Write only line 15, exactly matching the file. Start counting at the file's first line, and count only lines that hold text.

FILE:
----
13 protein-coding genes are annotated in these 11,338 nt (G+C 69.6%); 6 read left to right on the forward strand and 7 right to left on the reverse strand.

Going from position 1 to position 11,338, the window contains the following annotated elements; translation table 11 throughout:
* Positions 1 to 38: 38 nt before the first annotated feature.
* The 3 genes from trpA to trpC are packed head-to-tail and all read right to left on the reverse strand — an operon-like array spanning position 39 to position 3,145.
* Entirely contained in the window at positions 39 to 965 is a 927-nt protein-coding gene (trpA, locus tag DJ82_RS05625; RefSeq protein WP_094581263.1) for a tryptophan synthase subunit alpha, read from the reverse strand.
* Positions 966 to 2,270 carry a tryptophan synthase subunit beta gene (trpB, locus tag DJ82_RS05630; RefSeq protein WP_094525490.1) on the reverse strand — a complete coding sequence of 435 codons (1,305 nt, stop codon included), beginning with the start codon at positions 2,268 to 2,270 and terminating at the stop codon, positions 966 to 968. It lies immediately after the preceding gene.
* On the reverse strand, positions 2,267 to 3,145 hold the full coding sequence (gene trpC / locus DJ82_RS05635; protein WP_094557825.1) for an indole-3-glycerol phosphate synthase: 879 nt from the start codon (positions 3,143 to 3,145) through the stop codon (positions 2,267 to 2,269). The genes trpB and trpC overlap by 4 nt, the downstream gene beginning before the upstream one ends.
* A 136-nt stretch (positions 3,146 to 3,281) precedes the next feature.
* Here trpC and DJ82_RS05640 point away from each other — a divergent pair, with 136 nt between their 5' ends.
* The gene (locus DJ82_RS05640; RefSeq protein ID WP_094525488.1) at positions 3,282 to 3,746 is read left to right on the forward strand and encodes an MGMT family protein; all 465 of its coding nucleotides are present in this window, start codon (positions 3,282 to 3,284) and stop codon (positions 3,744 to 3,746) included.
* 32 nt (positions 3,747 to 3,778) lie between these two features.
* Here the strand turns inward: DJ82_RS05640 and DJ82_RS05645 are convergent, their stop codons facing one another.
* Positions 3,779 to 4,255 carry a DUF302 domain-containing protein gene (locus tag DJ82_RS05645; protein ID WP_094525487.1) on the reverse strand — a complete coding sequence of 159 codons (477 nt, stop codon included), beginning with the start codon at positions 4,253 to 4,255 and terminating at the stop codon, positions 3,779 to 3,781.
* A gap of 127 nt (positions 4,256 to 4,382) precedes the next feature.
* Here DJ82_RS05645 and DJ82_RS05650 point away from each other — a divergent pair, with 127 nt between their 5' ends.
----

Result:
* Here DJ82_RS05645 and DJ82_RS05650 point away from each other — a divergent pair, with 127 nt between their 5' ends.